Issued to honor the bicentennial of the French Revolution, this stamp features the figures of Liberty, Equality, and Justice – symbols of the creation of a democratic free state.
Beginning Of The French Revolution
On July 14, 1789, revolutionaries stormed the Bastille in Paris, marking the start of the decade-long French Revolution.
In 1370, the people of Paris built a bastide (fortification), to protect from a British attack. Over time it became an independent fort and its name became Bastille. In the 17th century it was used as a state prison, housing upper-class felons and spies. Many were imprisoned there without a trial as ordered by the king.
By the time King Louis XVI took the throne, France was heading toward revolution. The country was in the midst of an economic crisis, due to its intervention in the American Revolution as well as a failing tax system. This, coupled with spreading food shortages, led to nationwide resentment and anger toward the king.
On June 17, 1789, the National Assembly was formed and called for the creation of a French constitution. At first, King Louis XVI seemed to support the idea, legalizing the National Assembly. However, he then surrounded Paris with troops and fired Jacques Necker, a popular state minister that had supported reforms.
Soon revolutionary leaders began to rise and encouraged rioting in the streets of Paris. At the Palais-Royal, one such leader, Camille Desmoulins, proclaimed that, “This very night all the Swiss and German battalions will leave the Champ de Mars to massacre us all; one resource is left; to take arms!”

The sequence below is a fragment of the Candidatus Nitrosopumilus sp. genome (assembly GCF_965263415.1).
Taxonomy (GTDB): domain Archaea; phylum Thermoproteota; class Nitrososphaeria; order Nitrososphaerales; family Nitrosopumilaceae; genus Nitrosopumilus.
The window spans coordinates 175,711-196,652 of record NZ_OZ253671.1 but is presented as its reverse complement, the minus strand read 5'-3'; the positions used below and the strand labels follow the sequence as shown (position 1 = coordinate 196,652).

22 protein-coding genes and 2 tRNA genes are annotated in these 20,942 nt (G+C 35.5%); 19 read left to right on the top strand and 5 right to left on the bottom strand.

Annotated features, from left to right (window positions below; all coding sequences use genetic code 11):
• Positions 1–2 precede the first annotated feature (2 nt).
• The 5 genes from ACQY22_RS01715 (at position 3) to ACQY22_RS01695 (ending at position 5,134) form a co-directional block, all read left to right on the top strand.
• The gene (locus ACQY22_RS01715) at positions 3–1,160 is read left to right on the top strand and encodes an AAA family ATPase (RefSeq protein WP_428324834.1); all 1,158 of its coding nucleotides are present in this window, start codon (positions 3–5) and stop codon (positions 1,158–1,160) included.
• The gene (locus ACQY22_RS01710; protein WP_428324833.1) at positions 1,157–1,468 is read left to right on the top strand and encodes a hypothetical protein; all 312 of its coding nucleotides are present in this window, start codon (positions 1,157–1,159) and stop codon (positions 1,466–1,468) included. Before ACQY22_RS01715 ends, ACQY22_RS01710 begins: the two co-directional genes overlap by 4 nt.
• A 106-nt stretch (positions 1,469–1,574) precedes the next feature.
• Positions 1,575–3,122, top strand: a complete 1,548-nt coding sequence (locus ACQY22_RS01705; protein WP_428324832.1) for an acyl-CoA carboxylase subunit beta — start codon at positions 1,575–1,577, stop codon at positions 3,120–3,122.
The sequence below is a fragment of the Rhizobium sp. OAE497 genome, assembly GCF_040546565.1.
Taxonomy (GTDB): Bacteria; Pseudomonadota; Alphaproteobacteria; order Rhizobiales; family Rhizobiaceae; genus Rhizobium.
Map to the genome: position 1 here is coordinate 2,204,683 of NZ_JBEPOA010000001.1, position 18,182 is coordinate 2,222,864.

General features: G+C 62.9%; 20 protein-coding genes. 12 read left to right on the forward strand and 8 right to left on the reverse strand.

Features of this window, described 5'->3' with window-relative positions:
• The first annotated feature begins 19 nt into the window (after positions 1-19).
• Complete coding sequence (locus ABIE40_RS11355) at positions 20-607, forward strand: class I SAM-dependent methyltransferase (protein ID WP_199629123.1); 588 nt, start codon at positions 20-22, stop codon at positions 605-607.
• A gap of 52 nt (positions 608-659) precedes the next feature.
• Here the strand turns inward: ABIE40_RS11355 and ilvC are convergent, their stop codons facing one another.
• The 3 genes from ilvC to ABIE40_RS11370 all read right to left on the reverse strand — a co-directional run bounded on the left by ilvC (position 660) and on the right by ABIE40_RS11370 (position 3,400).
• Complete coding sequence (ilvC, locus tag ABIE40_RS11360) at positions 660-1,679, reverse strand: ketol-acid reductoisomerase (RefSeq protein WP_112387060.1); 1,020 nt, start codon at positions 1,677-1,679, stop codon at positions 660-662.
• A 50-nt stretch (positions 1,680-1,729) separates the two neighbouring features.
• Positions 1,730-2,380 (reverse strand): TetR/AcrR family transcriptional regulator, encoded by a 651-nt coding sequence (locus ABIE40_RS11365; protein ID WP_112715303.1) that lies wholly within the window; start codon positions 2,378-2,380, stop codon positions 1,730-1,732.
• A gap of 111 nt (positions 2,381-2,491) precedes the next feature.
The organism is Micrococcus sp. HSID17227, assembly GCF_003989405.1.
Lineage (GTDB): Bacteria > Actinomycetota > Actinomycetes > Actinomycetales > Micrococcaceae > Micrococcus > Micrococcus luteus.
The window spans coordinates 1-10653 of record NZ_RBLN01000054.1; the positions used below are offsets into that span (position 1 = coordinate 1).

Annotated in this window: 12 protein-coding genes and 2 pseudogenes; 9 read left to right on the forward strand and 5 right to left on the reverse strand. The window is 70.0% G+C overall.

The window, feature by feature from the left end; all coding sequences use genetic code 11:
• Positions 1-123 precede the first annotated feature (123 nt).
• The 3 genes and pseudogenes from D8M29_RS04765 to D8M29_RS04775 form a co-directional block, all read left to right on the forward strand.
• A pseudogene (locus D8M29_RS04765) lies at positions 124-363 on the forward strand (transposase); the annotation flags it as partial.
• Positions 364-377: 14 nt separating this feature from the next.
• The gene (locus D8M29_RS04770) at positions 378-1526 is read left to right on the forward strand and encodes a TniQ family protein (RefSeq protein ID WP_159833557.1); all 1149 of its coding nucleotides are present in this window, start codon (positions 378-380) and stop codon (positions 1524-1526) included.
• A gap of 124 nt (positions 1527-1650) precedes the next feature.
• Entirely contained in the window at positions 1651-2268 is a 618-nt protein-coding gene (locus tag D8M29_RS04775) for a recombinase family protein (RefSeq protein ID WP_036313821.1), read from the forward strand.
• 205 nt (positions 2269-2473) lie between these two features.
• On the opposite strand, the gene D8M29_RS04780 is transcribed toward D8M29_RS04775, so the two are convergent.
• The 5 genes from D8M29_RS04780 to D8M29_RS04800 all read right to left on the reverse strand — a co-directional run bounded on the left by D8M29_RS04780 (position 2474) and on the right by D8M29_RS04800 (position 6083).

Meanwhile, the military governor of the Bastille, Bernard-René de Launay, worried that the fortress might be one of the revolutionaries’ targets and requested reinforcements. A company of Swiss mercenaries was then brought in to aid the 82 French soldiers there. On July 12 Royal authorities worried that the revolutionaries might attack the Paris Arsenal, so they transferred 250 barrels of gunpowder to the Bastille.
Of the seven inmates at the Bastille at that time was the Marquis de Sade. When he was transferred to an insane asylum, he shouted out his window, “They are massacring the prisoners; you must come and free them.”
On July 13 revolutionaries approached the Bastille with muskets and began firing on Lunay’s soldiers. Then that evening mobs of revolutionaries stormed the Paris Arsenal and other armories, collecting thousands of muskets.
At dawn on the morning of July 14, 1789, a huge crowd armed with muskets, swords, and other weapons assembled around the Bastille. Launay invited some of the revolutionary leaders to meet with him, but he refused to surrender the fort. He then met with a second group of leaders and promised not to fire on the crowd. As a sign of good faith he even showed them that the cannons weren’t loaded. However, this had the opposite effect, angering the crowd and inciting a group of men to climb one of the fort’s walls and lower a drawbridge. Within minutes, 300 revolutionaries stormed the fort. Those outside then attempted to lower another drawbridge but came under fire and 100 were killed or wounded.
While Launay held the fort for most of the day, more and more people arrived to support the revolutionaries, including French army deserters. These soldiers used the smoke from fires to conceal five cannons they’d brought in and aimed at the Bastille. Launay could not longer hold the fort and waved a white flag of surrender. He and his men were taken prisoner, the fort’s cannons and gunpowder were seized, and the seven prisoners were freed.
The storming of the Bastille marked the start of the French Revolution. About four-fifths of the French Army joined the revolutionaries in taking control of Paris and the French countryside. They eventually forced King Louis XVI to accept their constitutional government and later sent him and his wife to the guillotine for treason. The Bastille was then torn down under the new government.